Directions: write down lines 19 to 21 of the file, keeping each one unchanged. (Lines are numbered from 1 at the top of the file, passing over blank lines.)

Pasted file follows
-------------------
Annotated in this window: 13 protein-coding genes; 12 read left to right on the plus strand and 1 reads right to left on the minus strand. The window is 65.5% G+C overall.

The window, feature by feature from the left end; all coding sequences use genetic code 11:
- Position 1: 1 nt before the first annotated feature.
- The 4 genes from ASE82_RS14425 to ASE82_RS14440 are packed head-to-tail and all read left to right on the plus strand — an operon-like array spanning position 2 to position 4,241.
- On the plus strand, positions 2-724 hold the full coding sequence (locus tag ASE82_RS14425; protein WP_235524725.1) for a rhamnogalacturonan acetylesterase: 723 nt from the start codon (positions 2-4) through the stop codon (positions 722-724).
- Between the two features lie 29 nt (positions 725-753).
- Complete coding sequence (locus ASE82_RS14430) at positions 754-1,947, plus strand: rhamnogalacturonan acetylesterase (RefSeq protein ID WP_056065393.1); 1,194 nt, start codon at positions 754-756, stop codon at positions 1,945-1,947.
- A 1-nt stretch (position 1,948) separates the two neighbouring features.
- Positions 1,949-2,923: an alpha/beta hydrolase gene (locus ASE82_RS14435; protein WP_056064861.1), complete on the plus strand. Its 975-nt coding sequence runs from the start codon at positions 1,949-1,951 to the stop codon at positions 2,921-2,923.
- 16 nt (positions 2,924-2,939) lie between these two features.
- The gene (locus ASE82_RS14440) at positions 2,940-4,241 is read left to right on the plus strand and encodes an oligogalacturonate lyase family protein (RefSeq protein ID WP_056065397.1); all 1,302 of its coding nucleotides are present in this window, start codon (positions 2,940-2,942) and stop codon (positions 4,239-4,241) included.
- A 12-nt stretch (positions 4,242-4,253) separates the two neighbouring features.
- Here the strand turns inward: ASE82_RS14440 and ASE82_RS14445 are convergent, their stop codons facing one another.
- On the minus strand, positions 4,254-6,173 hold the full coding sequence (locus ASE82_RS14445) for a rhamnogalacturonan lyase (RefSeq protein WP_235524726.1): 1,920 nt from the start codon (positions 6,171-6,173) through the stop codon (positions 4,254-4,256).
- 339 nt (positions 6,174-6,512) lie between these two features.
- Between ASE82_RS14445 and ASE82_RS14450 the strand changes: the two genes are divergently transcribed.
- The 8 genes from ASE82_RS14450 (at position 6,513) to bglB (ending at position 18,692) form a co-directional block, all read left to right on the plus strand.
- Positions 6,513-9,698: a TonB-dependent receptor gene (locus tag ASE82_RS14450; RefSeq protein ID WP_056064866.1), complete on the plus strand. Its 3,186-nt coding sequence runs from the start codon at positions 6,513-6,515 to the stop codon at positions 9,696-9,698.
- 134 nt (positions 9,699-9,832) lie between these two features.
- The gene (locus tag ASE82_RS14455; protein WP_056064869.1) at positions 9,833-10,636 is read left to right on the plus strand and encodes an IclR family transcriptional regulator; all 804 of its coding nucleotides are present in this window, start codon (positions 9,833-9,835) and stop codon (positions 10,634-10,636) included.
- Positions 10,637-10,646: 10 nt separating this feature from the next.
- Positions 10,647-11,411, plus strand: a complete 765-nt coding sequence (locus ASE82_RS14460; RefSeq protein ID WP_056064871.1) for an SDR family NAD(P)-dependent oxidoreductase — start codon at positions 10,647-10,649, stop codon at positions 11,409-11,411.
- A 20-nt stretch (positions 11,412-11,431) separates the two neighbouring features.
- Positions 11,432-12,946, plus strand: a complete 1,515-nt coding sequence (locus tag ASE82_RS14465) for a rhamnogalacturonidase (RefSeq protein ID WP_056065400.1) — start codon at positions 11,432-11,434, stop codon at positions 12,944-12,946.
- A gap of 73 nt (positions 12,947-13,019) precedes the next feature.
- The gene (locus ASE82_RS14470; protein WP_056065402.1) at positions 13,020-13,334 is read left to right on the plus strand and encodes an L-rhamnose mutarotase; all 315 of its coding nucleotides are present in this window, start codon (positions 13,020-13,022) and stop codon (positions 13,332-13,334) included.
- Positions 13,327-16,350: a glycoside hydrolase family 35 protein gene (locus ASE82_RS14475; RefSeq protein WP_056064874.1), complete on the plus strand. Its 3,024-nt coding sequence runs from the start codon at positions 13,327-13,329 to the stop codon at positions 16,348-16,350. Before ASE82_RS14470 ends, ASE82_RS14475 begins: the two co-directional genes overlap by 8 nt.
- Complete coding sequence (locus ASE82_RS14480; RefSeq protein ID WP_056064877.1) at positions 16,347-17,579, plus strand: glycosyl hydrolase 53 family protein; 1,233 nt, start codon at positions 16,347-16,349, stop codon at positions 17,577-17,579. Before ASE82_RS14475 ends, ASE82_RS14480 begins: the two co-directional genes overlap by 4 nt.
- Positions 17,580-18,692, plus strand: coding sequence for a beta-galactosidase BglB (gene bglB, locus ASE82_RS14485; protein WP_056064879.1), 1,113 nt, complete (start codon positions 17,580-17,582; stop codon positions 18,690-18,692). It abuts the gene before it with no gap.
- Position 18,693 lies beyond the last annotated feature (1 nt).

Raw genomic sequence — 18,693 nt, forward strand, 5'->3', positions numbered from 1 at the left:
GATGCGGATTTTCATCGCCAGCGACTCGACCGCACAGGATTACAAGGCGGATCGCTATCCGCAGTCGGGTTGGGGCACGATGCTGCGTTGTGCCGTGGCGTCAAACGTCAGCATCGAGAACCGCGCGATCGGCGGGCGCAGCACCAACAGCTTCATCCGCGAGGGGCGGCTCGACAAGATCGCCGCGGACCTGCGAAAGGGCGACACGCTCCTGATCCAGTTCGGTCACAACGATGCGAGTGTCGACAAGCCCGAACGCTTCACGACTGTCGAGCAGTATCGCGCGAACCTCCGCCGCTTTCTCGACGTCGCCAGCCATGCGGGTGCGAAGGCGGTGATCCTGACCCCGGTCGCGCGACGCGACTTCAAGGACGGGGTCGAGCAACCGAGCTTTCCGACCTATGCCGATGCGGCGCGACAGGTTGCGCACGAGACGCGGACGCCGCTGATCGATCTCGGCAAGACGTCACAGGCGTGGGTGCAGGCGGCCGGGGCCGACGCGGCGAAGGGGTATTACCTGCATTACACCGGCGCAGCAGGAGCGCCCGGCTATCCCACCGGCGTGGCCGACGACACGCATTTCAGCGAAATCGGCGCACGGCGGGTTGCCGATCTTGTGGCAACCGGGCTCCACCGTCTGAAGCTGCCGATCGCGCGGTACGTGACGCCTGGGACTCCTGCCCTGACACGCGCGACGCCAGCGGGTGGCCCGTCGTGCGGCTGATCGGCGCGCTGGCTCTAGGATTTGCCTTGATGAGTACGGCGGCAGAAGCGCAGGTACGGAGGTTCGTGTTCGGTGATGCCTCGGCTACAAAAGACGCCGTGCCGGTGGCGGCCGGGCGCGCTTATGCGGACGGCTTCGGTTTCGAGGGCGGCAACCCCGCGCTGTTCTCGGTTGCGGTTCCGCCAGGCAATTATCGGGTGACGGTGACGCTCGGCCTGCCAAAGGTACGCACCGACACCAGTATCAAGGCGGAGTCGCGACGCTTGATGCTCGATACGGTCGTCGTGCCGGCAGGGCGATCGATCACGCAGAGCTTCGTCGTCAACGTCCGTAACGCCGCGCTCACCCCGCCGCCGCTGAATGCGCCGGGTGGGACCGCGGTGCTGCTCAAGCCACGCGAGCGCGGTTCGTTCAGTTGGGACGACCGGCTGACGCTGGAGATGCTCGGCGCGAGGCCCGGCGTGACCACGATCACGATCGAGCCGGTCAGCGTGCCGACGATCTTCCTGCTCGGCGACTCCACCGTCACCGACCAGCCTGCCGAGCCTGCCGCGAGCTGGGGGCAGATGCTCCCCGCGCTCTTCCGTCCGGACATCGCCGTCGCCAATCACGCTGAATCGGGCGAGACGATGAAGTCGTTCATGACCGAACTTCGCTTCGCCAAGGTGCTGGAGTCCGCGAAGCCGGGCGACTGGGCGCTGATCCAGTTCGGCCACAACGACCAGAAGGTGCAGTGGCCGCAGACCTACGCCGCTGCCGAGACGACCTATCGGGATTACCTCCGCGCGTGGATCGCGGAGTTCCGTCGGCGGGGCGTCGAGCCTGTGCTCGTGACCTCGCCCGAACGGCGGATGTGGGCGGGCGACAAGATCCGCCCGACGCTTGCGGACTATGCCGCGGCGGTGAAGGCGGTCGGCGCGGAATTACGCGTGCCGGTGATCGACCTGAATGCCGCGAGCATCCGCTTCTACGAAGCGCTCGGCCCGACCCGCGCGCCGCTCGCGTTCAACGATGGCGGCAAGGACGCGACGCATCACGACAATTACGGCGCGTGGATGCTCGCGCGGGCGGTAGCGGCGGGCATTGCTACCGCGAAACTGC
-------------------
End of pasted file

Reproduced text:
- 134 nt (positions 9,699-9,832) lie between these two features.
- The gene (locus tag ASE82_RS14455; protein WP_056064869.1) at positions 9,833-10,636 is read left to right on the plus strand and encodes an IclR family transcriptional regulator; all 804 of its coding nucleotides are present in this window, start codon (positions 9,833-9,835) and stop codon (positions 10,634-10,636) included.
- Positions 10,637-10,646: 10 nt separating this feature from the next.